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The Lodz Ghetto

A Dig Deeper Article by the Production Dramaturgy team for Indecent



In Indecent, the troupe continues to perform The God of Vengeance within the confined space of an attic in the Łódź (pronounced "Woodge") ghetto in Poland. These ghettos, coerced living spaces for Jewish communities, were a sinister tool in the Nazis' strategy to isolate and oppress. The Łódź ghetto, housing over 160,000 Jews in cramped conditions with an average of 3.5 people per room, encapsulated the severe poverty, forced labor, and widespread starvation that defined life within these enclosures. Stripped of the right to conduct business outside the ghetto, inhabitants became wholly dependent on the hostile German regime.


Similar fates befell other ghettos, including those in Krakow, Kovno, Minsk, and the Warsaw ghetto—the largest in Poland. Residents faced deportation to death camps or internment and labor camps, enduring the harrowing realities of starvation, rampant disease, and all too often, death. The German occupation of Lodz in September 1939 led to the establishment of the Łódź ghetto in early February 1940. The forced relocation of Jews to this designated area, sealed off on April 30, 1940, marked a bleak turning point. Winter in the ghettos exacerbated existing hardships, depleting already scant supplies of food and fuel. As survivor Leo Schneiderman chillingly observed,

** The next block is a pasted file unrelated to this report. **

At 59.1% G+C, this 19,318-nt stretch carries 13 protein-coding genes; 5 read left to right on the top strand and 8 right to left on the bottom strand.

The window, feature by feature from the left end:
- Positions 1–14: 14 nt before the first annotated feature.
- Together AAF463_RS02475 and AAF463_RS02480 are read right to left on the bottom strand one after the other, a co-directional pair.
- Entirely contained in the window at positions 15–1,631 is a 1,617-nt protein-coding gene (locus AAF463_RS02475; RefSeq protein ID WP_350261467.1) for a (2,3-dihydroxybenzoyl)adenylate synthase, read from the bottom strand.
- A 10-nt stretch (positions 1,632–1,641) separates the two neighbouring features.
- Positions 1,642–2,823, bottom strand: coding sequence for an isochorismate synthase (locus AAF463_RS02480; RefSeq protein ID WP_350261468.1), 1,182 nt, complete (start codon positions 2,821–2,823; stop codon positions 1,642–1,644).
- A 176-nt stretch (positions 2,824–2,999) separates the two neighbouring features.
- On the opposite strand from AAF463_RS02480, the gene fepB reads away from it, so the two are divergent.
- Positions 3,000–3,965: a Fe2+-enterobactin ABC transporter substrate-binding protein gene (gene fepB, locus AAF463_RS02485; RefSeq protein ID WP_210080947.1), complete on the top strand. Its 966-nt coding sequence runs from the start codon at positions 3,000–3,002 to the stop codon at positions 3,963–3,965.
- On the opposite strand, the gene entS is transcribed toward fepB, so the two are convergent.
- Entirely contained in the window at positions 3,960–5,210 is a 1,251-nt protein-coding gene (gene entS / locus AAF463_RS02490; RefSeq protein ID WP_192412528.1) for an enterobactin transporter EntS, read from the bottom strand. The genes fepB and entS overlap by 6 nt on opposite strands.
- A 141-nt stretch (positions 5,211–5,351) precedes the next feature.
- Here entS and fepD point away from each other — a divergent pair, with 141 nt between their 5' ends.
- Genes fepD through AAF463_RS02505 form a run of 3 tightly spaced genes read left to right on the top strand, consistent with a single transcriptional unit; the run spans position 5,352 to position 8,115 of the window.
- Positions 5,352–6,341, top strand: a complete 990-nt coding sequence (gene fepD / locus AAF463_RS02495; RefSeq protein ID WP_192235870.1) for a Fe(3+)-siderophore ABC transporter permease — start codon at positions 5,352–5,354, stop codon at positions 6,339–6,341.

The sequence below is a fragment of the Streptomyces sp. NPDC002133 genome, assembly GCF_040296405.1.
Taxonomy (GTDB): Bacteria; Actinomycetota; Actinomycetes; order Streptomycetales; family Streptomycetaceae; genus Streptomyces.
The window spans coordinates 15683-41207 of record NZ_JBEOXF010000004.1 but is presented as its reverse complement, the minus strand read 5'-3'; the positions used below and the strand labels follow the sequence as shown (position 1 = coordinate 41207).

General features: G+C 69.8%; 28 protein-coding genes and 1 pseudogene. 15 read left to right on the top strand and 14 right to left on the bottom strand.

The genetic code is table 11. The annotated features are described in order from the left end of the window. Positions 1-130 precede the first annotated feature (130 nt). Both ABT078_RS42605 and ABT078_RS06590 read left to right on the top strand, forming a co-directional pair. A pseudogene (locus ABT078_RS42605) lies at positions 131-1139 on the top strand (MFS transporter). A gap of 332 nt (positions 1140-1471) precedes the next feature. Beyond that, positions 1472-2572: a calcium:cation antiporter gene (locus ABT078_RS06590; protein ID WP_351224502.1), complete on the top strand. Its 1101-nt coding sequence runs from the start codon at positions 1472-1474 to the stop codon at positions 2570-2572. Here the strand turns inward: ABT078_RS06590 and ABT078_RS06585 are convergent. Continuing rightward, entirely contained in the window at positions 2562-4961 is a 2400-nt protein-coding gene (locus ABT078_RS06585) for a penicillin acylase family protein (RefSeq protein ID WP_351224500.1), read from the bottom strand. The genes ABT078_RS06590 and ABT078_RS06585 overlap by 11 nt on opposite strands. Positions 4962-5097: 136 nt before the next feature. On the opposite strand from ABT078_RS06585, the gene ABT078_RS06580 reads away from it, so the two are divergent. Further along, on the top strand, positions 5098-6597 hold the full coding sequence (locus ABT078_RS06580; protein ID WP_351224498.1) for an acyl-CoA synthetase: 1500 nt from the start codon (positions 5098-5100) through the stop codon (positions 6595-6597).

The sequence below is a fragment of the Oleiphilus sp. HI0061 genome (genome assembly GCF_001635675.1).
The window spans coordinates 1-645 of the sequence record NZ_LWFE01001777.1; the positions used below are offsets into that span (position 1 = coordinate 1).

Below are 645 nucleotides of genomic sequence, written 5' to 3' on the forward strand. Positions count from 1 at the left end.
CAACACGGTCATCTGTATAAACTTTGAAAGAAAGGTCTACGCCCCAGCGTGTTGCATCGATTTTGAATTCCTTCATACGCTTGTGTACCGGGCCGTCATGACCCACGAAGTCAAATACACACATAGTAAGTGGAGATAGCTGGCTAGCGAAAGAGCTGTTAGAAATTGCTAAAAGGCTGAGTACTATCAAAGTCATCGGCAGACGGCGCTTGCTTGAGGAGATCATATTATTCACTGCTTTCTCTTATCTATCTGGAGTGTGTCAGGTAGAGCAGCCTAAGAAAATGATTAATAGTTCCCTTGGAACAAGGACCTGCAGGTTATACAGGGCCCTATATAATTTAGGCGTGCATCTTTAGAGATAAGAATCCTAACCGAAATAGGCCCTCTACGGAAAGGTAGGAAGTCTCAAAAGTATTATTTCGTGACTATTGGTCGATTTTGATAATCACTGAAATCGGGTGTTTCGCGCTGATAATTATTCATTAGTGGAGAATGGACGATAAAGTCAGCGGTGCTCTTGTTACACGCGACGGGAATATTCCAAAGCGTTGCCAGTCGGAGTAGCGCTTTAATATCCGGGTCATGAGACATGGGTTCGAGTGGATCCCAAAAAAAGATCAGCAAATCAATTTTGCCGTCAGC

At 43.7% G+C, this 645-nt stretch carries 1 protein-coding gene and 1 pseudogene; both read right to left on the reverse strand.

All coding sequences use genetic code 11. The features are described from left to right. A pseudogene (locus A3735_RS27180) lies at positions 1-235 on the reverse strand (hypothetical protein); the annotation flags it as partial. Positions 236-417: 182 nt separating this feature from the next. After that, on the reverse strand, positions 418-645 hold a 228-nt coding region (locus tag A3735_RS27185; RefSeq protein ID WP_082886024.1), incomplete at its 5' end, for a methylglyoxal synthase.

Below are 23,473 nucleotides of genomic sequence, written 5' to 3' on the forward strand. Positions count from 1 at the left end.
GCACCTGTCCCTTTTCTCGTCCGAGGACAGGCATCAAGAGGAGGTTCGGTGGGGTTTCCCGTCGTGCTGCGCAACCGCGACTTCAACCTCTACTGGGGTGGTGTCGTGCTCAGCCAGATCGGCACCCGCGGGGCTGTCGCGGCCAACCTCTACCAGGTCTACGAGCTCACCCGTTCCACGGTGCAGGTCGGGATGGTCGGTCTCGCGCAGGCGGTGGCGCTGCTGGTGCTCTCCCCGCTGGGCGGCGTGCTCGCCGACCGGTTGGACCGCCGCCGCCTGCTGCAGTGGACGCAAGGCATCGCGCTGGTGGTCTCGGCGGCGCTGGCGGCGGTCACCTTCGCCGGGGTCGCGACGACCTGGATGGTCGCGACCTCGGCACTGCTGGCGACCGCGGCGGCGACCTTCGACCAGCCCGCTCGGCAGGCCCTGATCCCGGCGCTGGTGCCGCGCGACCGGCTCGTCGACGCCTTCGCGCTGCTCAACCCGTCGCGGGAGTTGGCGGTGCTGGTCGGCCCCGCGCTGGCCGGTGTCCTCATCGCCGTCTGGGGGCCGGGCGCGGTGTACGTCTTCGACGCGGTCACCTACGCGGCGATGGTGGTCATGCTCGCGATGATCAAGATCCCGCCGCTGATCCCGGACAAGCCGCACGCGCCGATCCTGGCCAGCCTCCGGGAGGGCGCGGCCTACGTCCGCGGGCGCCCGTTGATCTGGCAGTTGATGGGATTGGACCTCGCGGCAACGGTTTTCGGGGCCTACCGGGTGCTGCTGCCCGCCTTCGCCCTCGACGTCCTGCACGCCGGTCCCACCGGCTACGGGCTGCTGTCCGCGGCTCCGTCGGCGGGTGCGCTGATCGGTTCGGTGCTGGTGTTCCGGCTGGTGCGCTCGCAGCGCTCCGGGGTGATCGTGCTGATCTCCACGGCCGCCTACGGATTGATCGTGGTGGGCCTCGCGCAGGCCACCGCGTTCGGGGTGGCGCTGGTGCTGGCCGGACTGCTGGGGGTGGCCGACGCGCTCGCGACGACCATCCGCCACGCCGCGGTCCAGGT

"The whole ghetto was designed, actually, to starve the people out."


The Jews of Lodz move into the ghetto in March 1940. Original Source: Bayerische Staatsbibliothek München Retrieved on: United States Holocaust Memorial Museum









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